In literature, traumatic history is communicated instead as an uncanny tale that produces a strange variety of unsettling pleasure while still preserving a certain degree of traumatic force from the original historical event. Here, Hughes critiques The Legend of Sleepy Hollow, the classic nightmare by Washington Irving, to trace out the transformation of a traumatic history from the revolutionary war into a rather different sort of tale, a comical pastoral romance involving the disappearance of a schoolteacher.
Sleepy Hollow: Fearful Pleasures and the Nightmare of History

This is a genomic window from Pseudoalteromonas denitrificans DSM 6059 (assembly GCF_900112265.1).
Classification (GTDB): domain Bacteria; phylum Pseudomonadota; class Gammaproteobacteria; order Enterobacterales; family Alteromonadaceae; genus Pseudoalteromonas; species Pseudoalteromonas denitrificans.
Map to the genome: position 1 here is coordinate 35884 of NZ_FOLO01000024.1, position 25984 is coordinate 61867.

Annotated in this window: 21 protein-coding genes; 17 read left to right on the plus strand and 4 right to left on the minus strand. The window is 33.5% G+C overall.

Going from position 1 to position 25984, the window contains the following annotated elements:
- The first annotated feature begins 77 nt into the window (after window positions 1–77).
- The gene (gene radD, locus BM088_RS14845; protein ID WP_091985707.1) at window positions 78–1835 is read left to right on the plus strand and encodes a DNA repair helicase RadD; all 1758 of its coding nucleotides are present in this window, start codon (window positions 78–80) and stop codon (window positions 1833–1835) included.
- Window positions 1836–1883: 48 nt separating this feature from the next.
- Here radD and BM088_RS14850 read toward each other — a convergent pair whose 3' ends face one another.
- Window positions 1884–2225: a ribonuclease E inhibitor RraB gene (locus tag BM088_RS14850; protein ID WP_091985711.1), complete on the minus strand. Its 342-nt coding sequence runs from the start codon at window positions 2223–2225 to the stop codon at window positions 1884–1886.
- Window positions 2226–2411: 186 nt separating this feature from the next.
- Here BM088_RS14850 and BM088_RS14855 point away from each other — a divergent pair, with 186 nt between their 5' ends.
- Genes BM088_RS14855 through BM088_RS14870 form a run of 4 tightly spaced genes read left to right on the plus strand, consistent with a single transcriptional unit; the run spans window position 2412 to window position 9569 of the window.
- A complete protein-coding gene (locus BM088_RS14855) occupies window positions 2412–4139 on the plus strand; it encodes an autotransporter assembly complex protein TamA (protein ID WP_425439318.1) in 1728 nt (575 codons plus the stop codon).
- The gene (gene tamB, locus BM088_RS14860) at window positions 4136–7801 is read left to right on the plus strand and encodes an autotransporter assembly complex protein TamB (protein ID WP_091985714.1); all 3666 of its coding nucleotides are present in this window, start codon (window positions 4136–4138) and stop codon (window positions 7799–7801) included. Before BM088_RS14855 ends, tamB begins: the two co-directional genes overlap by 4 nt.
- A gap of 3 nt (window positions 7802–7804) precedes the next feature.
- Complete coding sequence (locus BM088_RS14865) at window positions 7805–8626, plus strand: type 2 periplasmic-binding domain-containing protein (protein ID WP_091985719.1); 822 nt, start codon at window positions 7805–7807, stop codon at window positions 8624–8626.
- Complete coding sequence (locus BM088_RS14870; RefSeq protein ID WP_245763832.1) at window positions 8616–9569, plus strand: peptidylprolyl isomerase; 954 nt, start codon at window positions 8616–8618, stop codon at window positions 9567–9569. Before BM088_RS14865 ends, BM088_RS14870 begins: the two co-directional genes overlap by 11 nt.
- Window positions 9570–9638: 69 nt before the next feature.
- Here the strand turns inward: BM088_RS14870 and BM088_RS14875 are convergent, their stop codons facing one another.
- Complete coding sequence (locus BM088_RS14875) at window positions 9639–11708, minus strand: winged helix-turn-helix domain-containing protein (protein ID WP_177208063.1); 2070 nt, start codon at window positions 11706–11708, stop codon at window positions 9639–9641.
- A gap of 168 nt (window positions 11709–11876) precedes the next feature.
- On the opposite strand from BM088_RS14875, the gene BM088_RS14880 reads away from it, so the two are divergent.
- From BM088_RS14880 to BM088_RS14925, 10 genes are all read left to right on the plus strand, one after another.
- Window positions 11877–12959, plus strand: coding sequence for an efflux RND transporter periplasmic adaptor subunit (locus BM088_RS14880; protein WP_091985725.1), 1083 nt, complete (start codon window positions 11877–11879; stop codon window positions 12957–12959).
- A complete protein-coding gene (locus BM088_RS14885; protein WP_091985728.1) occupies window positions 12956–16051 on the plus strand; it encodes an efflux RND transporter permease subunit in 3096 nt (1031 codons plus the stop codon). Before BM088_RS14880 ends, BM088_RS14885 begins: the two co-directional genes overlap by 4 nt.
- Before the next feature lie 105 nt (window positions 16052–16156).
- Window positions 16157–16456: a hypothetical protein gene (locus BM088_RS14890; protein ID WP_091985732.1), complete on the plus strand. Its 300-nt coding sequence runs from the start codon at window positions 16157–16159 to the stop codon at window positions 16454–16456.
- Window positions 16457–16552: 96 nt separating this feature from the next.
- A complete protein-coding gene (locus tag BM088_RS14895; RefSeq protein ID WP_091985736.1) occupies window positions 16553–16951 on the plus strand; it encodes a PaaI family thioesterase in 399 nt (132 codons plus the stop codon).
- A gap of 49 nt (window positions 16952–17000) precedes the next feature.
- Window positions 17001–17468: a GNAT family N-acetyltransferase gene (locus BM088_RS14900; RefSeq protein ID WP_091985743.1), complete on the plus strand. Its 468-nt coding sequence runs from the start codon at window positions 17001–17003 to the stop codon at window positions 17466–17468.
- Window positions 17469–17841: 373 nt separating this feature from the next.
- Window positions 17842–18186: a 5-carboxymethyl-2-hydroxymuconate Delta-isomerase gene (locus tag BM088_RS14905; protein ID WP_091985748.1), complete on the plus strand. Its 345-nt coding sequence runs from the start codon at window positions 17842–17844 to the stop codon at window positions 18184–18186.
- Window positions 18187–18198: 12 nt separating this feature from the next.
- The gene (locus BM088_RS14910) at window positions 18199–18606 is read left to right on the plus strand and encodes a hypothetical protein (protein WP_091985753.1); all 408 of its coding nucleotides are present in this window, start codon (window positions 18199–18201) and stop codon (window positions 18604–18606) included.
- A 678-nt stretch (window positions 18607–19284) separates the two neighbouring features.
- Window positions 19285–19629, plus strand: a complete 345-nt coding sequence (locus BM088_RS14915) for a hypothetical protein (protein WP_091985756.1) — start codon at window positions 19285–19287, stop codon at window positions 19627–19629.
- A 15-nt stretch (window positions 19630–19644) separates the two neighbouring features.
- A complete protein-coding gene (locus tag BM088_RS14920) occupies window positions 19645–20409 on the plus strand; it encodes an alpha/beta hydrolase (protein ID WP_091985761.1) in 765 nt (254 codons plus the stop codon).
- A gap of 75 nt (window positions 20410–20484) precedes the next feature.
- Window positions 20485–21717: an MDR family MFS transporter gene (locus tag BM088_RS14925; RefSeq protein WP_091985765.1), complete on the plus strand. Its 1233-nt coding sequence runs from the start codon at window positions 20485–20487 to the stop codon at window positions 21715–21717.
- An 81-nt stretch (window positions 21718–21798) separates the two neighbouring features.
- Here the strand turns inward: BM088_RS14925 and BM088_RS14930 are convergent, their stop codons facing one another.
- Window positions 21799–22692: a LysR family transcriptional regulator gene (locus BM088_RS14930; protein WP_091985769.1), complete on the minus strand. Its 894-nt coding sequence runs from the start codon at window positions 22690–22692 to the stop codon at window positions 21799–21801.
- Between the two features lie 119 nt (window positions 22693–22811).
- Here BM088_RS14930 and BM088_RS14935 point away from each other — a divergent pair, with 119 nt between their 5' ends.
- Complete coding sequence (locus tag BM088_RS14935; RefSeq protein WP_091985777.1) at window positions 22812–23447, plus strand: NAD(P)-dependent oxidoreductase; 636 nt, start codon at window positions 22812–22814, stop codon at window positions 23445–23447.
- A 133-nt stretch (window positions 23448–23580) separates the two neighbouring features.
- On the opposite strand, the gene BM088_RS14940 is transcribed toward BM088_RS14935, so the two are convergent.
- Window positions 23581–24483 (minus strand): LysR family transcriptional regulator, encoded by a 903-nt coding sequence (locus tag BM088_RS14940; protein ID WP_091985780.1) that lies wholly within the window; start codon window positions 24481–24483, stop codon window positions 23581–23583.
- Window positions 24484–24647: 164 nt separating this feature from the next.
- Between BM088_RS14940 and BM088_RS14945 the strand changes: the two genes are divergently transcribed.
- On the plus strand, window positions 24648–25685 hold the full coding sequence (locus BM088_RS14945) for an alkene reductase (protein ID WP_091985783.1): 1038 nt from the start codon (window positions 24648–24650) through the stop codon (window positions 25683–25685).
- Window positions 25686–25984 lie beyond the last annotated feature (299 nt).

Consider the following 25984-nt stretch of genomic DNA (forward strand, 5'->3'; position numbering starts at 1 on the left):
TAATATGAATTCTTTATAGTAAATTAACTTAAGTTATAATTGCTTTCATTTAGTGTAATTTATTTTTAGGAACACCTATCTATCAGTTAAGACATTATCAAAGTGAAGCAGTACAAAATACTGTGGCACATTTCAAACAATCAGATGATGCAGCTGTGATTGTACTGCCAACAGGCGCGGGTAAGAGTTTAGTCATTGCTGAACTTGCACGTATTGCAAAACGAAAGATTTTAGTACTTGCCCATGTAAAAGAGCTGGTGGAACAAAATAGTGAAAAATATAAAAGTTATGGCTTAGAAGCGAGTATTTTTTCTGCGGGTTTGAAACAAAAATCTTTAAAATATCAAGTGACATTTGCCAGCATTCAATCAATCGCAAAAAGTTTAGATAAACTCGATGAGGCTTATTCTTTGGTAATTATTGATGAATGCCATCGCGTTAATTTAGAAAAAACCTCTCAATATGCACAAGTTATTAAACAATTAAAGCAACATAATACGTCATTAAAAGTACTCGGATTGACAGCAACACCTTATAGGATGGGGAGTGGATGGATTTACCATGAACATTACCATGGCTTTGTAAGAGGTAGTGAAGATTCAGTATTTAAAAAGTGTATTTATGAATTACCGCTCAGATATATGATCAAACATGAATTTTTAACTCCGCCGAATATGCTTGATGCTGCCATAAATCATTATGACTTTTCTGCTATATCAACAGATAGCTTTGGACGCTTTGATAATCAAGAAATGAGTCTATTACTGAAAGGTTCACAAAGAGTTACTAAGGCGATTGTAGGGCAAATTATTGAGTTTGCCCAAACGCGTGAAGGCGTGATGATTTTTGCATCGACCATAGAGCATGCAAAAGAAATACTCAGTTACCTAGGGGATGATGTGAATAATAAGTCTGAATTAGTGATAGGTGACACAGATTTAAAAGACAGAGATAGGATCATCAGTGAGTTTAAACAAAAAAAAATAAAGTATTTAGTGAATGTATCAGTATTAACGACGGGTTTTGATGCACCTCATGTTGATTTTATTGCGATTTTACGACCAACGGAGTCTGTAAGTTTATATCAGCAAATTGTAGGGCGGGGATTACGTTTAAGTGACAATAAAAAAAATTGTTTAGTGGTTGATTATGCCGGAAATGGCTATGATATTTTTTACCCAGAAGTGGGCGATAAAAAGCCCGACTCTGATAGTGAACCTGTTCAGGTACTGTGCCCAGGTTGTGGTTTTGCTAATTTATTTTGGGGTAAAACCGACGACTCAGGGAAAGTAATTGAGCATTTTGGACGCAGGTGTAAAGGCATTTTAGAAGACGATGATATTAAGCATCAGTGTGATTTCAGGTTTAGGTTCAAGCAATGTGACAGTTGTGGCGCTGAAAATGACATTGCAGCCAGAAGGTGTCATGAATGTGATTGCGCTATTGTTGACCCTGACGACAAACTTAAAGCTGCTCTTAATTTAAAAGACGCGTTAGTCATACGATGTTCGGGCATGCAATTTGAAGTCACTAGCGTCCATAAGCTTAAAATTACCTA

I. INTRODUCTORY QUESTIONS: IRVING'S LEGEND AND TRAUMATIC HISTORYSOME OF THE MOST SOPHISTICATED writings that recent decades have witnessed at the nexus of literature and history have been in the field of what has come to be called trauma theory.1 One suspects that trauma theory has been especially fertile for literary studies at least in part because the telling of difficult histories gives rise to some of the most fundamental questions posed also by literature itself: questions about the nature of indirect reference, about the ethical stakes of putting events into language, and about the complex relations that may subsist between a spoken or written text and the world of history where social forces clash and real people live and die. The traumatized survivor-like, for example, the soldier who suffers nightmares and flashbacks after returning from the scene of battle, or like a community ravaged by the chaos and violence of civil war-is haunted by a terrible and profound problem of memory and narrative. How, for example, is one to think of-let alone tell of-an encounter with death, an event that by its very nature eludes human comprehension? How, for that matter, is one to account for the enigma of one's own survival in the face of death? As one influential critic has described the curious problem of history posed by traumatic events,The history that a flashback tells-as psychiatry, psychoanalysis, and neurobtology equally suggest-is . . . a history that literally has no place, neither in the past, in which it was not fully experienced, nor in the present in which its precise images and enactments are not fully understood. In its repeated imposition as both image and amnesia, the trauma thus seems to evoke the difficult truth of a history that is constituted by the very incomprehensibility of its occurrence.For the survivor of trauma, then, the truth of the event may reside not only in its brutal facts, but also in the way that their occurrence defies simple comprehension. The flashback or traumatic reenactment conveys, that is, both the truth of an event, and the truth of its incomprehensibility. (Caruth, Introduction 153)Thus, on the one hand, it seems impossible to tell of such events that overwhelm any straightforward comprehension or narrative memory; yet on the other hand, to tell the tale, to bear witness, to testify to these events acquires for the traumatized subject a psychological and ethical necessity. To the question of how one is to reconcile this paradox of impossible discursive necessity, literature has seemed to promise an answer, as if literature perhaps had some privileged capacity for communicating the nightmares of history. And indeed, one might argue that a relationship between literary writing and traumatic history was intuited as early as Sigmund Freud who, in his well-...